"WILLIAM M'ALLISTER DEAD.
Noted City Island Yacht Builder Expires in Washington.
WASHINGTON, March 24. -- William McAllister, a retired yacht builder of City Island, New York city, died here to-day after a long illness. Until his death he was said to have been the only man then living who had seen all of the international yacht races for the America's Cup.
McAllister was a Scotsman and as a lad learned the shipbuilding trade in the Delaware River yards when living in Philadelphia, and then sailed on the old 'Black Ball' packet line of clipper ships.
He was employed in William H. Webb's famous shipyards in New York on the construction of many Federal gunboats during the civil war.
He was a Republican in politics, and once supervisor of the town of Pelham, N.Y. Lawrence Delmour, a Tammany sachem, now dead, and Richard Croker were his intimate friends. One of his sons, Captain Charles A. McAllister, is engineer in chief of the United States revenue cutter service."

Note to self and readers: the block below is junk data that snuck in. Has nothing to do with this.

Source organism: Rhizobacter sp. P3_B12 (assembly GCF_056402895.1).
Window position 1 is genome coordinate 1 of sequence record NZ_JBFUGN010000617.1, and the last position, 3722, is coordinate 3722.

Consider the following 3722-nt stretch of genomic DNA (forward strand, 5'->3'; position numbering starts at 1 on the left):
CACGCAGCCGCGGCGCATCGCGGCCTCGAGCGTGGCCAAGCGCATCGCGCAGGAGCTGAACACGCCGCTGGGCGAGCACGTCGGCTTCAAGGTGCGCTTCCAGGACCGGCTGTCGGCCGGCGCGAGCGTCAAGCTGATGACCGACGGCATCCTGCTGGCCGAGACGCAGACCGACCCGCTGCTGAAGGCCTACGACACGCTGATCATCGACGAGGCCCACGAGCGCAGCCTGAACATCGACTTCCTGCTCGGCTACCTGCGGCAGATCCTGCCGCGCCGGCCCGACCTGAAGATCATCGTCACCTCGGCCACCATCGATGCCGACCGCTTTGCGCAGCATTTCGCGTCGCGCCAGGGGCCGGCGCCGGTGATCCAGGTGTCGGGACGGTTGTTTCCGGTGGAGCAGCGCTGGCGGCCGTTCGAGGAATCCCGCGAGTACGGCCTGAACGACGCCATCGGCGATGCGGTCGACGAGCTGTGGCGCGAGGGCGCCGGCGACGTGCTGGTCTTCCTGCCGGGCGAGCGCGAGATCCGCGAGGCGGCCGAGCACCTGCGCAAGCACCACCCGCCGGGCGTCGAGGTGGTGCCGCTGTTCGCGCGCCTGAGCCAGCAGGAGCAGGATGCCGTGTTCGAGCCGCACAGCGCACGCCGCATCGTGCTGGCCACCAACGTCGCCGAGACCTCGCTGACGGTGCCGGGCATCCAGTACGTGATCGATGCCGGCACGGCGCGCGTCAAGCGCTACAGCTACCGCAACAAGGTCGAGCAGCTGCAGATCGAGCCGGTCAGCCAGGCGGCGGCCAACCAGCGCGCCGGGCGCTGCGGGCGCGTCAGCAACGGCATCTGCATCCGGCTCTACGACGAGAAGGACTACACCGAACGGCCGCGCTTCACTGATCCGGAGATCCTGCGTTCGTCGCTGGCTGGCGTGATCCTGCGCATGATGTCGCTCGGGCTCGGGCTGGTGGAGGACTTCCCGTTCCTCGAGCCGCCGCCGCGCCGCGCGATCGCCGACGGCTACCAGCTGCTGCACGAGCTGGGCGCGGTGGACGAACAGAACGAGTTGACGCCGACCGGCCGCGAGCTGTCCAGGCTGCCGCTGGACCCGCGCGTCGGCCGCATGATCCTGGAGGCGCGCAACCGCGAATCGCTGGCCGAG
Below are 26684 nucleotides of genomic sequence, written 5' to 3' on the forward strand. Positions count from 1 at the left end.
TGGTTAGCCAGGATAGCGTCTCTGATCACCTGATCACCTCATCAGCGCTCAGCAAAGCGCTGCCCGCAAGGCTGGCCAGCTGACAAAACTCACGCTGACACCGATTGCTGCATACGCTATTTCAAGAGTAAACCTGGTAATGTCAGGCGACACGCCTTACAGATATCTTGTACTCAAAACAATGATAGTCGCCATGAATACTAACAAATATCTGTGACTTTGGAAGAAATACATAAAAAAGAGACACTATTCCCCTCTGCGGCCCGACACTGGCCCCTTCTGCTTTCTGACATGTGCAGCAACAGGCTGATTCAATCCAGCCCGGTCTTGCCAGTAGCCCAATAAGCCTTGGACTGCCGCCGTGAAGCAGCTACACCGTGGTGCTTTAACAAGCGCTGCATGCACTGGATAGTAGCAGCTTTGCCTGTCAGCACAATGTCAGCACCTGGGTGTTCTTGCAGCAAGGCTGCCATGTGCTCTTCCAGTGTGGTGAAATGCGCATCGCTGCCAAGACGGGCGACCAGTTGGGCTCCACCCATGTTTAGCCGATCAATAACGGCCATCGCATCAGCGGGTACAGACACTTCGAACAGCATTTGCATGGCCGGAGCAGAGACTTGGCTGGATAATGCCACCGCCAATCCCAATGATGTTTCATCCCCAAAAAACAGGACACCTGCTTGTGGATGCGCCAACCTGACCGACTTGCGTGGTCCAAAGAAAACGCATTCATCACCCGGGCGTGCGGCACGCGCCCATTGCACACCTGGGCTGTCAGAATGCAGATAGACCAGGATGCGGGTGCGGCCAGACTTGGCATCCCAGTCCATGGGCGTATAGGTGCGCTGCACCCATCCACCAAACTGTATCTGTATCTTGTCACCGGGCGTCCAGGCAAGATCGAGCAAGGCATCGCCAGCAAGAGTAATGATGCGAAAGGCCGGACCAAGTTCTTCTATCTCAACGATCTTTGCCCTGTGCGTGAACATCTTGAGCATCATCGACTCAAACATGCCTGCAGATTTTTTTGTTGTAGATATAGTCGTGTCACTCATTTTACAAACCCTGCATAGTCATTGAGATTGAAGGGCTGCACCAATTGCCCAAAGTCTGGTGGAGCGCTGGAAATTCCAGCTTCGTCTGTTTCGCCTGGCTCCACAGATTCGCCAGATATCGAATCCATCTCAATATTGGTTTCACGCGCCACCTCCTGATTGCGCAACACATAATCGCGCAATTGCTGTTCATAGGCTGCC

Source: WILLIAM M'ALLISTER DEAD -- Noted City Island Yacht Builder Expires in Washington, The New York Press, Mar. 25, 1912, p. 10, col. 5.
Death of William McAllister.
William McAllister, who in 1888 [sic] was elected supervisor of the town of Pelham, which included City Island, Pelham Manor, Pelham Bay Park and Pelhamville, died Sunday after a long illness at his residence, No. 332 Indiana avenue, Washington, D. C."
Source: PELHAM MANOR -- Death of William McAllister, The Daily Argus [Mount Vernon, NY], Mar. 28, 1912, No. 67,802, p. 9, col. 3.
"WILLIAM McALLISTER, a retired yacht builder of City Island, New York, died of heart disease at Washington, D.C., March 24. During the Civil War he was at the shipyard of Mr. William H. Webb in New York, and there was employed in the construction of many of the gunboats built for the Federal Government. He was subsequently employed in the construction of many famous yachts. He is survived by a widow, two daughters and one son, Mr. Charles A. McAllister, engineer-in-chief of the Revenue Cutter Service."
Source: "Obituary . . . WILLIAM McALLISTER" in International Marine Engineering, Vol. 17, Apr. 1912, p. 168.